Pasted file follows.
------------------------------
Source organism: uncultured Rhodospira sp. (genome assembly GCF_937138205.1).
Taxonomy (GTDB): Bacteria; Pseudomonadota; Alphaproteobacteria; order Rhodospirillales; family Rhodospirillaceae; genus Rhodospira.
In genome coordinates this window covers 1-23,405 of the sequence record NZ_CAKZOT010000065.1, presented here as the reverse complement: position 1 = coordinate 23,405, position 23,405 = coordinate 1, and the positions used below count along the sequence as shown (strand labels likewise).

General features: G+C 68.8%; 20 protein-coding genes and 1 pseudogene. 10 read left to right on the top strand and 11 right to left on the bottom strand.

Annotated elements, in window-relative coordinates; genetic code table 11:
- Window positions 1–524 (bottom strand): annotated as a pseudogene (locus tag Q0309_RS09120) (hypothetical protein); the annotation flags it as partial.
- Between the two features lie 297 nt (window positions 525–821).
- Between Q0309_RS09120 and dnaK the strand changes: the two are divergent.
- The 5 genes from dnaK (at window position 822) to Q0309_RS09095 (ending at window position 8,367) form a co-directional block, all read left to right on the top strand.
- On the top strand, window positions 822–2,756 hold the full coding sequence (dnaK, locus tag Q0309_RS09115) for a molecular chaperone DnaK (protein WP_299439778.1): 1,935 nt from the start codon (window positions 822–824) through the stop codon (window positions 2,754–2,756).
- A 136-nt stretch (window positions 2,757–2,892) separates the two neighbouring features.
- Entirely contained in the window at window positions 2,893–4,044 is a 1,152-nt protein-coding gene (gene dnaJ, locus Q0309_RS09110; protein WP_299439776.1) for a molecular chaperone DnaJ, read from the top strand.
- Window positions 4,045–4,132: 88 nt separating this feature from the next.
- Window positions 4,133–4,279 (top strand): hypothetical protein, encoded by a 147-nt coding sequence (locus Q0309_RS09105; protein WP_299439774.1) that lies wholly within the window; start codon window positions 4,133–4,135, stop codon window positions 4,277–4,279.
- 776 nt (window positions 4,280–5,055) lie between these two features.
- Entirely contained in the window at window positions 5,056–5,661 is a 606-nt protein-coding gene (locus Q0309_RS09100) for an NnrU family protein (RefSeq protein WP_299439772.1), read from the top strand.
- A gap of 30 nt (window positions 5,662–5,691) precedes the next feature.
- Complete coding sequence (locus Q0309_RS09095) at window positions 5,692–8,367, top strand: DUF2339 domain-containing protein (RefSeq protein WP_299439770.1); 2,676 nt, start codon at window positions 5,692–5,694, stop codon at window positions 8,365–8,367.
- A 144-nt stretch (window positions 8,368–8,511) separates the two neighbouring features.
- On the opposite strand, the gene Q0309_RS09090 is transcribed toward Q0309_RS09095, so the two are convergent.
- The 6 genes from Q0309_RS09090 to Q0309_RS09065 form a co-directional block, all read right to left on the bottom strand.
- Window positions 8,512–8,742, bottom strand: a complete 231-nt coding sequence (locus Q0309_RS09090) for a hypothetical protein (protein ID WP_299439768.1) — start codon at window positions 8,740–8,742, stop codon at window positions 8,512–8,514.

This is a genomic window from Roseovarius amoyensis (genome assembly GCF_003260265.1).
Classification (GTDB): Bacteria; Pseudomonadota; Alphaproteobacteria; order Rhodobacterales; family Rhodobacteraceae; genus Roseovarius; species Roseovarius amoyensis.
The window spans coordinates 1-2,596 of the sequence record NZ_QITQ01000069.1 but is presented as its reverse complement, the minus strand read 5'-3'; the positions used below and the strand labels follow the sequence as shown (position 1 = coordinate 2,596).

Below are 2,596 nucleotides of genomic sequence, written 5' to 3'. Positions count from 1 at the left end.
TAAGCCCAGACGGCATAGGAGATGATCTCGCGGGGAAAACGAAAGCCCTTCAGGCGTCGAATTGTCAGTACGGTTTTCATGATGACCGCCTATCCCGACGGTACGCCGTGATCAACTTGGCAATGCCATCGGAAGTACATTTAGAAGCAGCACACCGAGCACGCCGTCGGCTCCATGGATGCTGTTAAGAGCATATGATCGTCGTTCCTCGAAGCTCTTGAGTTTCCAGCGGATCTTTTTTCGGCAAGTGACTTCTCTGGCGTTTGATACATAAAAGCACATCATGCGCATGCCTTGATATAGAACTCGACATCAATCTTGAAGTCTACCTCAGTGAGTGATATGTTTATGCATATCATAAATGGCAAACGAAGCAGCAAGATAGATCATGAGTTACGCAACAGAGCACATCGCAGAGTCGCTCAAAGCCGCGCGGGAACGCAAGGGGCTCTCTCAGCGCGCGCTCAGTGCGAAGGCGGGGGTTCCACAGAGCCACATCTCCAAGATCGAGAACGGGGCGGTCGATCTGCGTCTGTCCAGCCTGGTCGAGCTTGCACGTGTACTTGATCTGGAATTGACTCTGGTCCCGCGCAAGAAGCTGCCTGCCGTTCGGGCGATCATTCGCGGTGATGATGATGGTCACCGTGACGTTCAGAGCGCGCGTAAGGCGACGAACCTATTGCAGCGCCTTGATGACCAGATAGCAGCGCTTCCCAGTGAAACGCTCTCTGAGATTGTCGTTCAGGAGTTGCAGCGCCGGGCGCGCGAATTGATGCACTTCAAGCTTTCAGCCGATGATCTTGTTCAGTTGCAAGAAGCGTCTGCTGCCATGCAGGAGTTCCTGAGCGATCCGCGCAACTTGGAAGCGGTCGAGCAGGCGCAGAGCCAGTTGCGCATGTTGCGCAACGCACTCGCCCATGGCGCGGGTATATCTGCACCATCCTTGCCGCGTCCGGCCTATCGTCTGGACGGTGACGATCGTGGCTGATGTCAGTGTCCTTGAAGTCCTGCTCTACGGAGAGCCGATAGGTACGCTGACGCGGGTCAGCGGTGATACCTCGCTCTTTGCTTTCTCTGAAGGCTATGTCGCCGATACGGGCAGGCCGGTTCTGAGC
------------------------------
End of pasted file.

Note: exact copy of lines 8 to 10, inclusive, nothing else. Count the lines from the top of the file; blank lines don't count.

- Between Q0309_RS09120 and dnaK the strand changes: the two are divergent.
- The 5 genes from dnaK (at window position 822) to Q0309_RS09095 (ending at window position 8,367) form a co-directional block, all read left to right on the top strand.
- On the top strand, window positions 822–2,756 hold the full coding sequence (dnaK, locus tag Q0309_RS09115) for a molecular chaperone DnaK (protein WP_299439778.1): 1,935 nt from the start codon (window positions 822–824) through the stop codon (window positions 2,754–2,756).